Welcome to Wonk Wars, a weekly feature from It's A Free Country as part of the Brian Lehrer Show's 30 Issues in 30 Days. Early each week, we'll post one of those issues in the Wonk Wars sections of the website and invite two or more policy experts to start the discussion online, along with your input. Then, each Thursdays, the conversation continues on-air at the Brian Lehrer Show.
Opening statement from Markos Moulitsas, founder and editor of the left-leaning blog Daily Kos and author of the new book American Taliban: How War, Sex, Sin, and Power Bind Jihadists and the Radical Right
Regardless of the bad reputation that the vast majority of Tea Party activists have unjustly procured due to the high-profile actions of the few, the Tea Party Movement has been a positive for American politics just as Barack Obama's ascent to the presidency in 2008 was vital for the involvement of new media technology and non-traditional voters to take an interest in the ongoing of national politics. In fact, I truly believe (and often state) that President Obama is the political father of both the usage of new media in major political campaigns as well as the rise of the Tea Party Movement. Neither occur as quickly or as powerfully without the commencement of the Obama Era in 2008.
The Tea Party movement has encouraged conservatives that have been asleep at the proverbial "electorate wheel" for years now to finally become involved in the political process. What they have found - as evidenced by the primary campaign season this year - is this: that they have serious apprehensions with both major political parties. When these activists talk about "take back America", they refer to a scaling back of government spending, but also address the need to make American politics - from town halls and state governments to Capitol Hill - accountable to the American people in a representative relationship that befits our republican form of government. Each political party in Washington promises to save America. However, with its energy to engage more everyday Americans with the political process, it may end up being the Tea Party that actually accomplishes this task.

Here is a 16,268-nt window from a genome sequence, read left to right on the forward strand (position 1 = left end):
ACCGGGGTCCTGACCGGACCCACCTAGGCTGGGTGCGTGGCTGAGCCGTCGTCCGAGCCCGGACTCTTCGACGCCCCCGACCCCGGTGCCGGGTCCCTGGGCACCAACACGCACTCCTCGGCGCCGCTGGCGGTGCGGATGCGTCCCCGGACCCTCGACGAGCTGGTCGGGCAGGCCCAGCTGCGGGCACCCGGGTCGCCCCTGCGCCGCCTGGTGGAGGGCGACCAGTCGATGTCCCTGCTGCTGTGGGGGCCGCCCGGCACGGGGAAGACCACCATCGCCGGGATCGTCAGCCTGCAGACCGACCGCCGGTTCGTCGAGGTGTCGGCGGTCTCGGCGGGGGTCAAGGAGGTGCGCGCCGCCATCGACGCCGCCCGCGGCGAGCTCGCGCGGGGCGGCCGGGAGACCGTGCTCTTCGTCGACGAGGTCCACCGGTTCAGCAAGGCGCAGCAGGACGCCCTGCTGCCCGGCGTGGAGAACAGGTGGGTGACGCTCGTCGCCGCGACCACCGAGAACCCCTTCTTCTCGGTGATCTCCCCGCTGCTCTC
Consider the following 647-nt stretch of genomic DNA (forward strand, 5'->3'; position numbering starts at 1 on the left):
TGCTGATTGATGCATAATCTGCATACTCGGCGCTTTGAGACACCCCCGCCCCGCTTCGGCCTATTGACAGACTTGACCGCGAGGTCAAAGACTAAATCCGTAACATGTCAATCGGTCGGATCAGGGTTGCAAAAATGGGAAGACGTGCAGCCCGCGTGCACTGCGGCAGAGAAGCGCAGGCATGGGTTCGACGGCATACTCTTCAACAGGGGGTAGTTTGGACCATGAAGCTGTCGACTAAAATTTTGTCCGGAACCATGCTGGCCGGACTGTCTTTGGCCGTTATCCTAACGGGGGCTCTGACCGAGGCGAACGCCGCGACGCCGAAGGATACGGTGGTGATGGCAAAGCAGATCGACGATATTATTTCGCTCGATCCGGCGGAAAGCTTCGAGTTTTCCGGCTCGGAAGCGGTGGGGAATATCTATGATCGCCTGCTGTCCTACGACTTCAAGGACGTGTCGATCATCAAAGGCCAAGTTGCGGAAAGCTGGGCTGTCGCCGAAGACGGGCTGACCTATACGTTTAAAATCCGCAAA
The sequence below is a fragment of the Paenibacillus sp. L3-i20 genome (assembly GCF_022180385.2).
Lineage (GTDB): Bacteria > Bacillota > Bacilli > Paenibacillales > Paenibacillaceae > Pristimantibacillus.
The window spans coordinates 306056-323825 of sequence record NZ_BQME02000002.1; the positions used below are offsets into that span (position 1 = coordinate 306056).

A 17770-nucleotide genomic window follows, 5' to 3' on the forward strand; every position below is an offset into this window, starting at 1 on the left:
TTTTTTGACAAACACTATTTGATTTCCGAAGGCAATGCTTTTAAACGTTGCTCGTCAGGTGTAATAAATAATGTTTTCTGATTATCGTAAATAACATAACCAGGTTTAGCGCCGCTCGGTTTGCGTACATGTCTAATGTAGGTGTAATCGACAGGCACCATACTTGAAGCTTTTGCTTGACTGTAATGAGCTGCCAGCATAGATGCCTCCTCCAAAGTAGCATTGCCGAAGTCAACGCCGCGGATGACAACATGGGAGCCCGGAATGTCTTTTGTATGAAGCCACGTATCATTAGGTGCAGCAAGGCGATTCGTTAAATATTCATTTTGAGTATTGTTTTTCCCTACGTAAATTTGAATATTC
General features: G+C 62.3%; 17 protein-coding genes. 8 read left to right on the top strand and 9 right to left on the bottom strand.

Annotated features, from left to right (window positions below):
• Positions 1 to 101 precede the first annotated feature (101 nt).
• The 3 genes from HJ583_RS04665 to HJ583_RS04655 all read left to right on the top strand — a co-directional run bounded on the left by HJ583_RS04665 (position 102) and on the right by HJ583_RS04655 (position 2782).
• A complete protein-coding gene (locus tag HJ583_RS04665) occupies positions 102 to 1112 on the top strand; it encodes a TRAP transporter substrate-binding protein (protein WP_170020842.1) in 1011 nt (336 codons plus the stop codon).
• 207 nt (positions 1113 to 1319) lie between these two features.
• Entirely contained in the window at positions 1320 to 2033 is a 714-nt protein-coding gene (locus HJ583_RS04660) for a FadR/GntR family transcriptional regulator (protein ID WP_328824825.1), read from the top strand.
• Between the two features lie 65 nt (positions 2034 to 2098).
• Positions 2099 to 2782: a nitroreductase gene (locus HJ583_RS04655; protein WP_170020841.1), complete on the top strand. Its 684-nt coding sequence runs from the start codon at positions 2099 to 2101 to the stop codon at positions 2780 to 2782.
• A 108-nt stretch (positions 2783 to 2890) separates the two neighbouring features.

Opening statement from Jonathan Tasini, president of the Economic Future Group, a national strategy consulting group. He was a recent candidate in New York's 15th Democratic congressional primary.
Agitation and the awakening of voters is essential to democracy. The Tea Party is tapping into a lot of anger, fear and frustration in the country—emotions that I believe, speaking as a Democrat, the Democratic Party has failed to harness into a positive agenda. I am not speaking of the people who are drawn to the deplorable racist and anti-government themes of the Tea Party. I speak of the many people who believe that the American Dream is no longer reachable and that a decent job is no longer a foregone conclusion. I believe that, indeed, the American Dream is now beyond the reach of millions of Americans—but that isn’t the fault of immigrants, the government or same sex couples, to mention just a few of the favored “culprits” bandied about by some Tea Party leaders.
It is very much the end game of 30 years of robbery by a corporate economy. And, in the void left by a Democratic Party that will not confront the domination by powerful corporate interests of our economy and politics—and, in too many instance, encourages those interests (read: corporate “free trade”, campaign contributions and the Robert Rubinization of the Democratic Party)--people feel abandoned. Left abandoned by a political system that will not boldly confront the true culprits of our economic crisis, I see Henry Ford’s old maxim rearing its ugly head: that he could get half the working class to kill the other half. People who don’t have pensions, rather than demand that decent pensions be a right guaranteed at every job in the private and public sector, are attacking those people who do have decent pensions, particularly public sector workers. I believe the Tea Party is dangerous in what it stands for. But, I understand why some of its supporters are drawn to its ranks.
What do you think? We'll have more voices and reactions in Wonk Wars soon, but...we're all wonks, so chime in!